|2020||Tampa Bay||San Diego||Blake Snell||Luis Patiño, Cole Wilcox, Blake Hunt and Francisco Mejía|
|2020||Chicago Cubs||San Diego||Yu Darvish (and Victor Caratini)||Owen Caissie, Ismael Mena, Reginald Preciado, Yeison Santana and Zach Davies|
|2020||Boston||Los Angeles Dodgers||Mookie Betts||Alex Verdugo, Jeter Downs and Connor Wong|
|2018||Tampa Bay||Pittsburgh||Chris Archer||Tyler Glasnow, Austin Meadows and Shane Baz|
|2017||Chicago White Sox||Chicago Cubs||Jose Quintana||Eloy Jimenez, Dylan Cease, Matt Rose and Bryant Flete|
|2016||New York Yankees||Chicago Cubs||Aroldis Chapman||Gleyber Torres, Adam Warren, Billy McKinney, and Rashad Crawford|
|2015||Atlanta||Arizona||Shelby Miller||Dansby Swanson, Ender Inciarte and Aaron Blair|
|2008||Cleveland||Milwaukee||CC Sabathia||Rob Bryson, Zach Jackson, Matt LaPorta and Michael Brantley|
|2007||Florida||Detroit||Miguel Cabrera (and Dontrelle Willis)||Burke Badenhop, Frankie De La Cruz, Cameron Maybin, Andrew Miller, Mike Rabelo, and Dallas Trahern|
In the vast majority of those cases, the proven star was 26 or older with few team control years remaining. With the notable exception of the Chris Archer trade, in which the Rays were able to convert him into two regular contributors and pitcher widely expected to contribute sooner or later in Shane Baz, the “buyer” usually “won.”
The Guardians got pretty good value for Carrasco and Lindor, as did the Braves for Miller and the White Sox for Quintana. The rest of the deals, however, prove that it’s worth flipping prospects if you are going to acquire a known commodity.
The Cabrera deal actually gives us a better idea of the current situation with Soto. He was 24 years old and already had four All-Star berths, a World Series ring, and a .313/.388/.542 batting line. He had two seasons of team control remaining.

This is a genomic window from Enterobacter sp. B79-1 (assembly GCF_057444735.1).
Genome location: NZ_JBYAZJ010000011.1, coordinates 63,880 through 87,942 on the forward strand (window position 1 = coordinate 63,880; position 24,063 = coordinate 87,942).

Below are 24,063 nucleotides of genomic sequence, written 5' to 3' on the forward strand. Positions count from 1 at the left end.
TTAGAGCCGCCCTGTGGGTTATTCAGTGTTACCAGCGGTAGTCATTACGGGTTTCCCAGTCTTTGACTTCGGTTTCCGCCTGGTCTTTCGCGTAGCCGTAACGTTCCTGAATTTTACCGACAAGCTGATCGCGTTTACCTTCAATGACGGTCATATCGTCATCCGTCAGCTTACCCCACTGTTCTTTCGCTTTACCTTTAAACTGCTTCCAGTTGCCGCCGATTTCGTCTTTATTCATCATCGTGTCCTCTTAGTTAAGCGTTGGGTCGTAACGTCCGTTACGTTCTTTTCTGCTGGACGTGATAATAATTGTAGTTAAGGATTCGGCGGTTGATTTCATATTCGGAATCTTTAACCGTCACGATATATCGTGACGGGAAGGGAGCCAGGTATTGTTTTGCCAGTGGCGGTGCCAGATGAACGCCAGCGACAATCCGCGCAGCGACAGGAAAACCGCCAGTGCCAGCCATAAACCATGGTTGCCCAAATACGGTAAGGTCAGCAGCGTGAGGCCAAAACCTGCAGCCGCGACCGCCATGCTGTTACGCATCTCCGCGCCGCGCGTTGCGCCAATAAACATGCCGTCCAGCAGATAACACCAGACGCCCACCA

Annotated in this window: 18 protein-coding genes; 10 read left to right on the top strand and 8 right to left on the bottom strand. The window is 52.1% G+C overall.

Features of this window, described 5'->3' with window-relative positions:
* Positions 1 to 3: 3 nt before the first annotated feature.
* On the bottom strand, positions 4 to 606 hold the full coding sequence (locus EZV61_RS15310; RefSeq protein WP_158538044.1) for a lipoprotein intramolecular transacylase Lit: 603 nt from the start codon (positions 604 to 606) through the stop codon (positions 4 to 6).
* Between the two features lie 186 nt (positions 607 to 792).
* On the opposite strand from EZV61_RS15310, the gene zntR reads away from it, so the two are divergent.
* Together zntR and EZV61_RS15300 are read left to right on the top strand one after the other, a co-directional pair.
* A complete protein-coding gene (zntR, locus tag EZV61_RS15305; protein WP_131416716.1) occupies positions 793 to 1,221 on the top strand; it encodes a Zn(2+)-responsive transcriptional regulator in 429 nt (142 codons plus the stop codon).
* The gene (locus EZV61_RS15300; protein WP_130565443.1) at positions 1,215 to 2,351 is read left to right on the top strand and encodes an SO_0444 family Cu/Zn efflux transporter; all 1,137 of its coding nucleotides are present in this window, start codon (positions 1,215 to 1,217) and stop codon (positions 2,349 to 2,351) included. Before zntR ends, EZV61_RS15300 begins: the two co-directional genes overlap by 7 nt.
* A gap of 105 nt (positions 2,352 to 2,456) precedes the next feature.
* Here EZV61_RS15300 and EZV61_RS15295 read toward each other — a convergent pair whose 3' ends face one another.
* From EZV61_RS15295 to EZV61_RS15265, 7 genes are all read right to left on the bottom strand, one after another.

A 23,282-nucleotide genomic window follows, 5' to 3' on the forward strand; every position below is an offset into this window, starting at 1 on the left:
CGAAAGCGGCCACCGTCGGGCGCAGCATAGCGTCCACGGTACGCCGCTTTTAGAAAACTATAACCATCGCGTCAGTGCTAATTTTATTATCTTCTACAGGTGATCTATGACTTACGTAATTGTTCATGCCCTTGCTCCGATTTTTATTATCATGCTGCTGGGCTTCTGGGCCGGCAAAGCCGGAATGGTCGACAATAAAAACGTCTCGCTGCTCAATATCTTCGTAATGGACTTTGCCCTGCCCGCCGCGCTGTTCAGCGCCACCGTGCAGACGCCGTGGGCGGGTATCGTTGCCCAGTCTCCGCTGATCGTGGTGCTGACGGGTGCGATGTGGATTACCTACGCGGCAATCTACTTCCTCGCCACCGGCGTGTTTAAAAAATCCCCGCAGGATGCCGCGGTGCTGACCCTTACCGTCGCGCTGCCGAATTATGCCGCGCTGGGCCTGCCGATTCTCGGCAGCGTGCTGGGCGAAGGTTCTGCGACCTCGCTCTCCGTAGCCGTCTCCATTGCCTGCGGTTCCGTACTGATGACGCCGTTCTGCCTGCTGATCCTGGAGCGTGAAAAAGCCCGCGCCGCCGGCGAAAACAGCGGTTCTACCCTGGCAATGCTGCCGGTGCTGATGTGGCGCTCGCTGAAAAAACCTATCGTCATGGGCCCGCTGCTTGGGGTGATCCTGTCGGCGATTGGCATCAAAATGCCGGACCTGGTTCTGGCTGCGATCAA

The Marlins paired him with budding pitching star Dontrelle Willis, and received six minor leaguers in return. And they were good, too: Maybin and Miller were both top-50 prospects at the time, and the others were toolsy and with potential. What happened? The Tigers, in hindsight, ‘fleeced’ the Marlins and got an all-time great.
When you read that the Nationals may seek a combination of four top prospects and young players in exchange for Soto, it doesn’t make any sense, and it may be wrong; it should be at least six, perhaps even seven, and it may not be a fair trade anyway. The Nationals may be looking to take their farm from the high-20s to the top ten and bring in at least an MLB-ready player with four or five team control years remaining. However, as the aforementioned trades may indicate, the team acquiring the established veteran wins almost every time (prospects often don’t pan out as expected), especially if we are dealing with a young, proven star who is yet to hit his prime.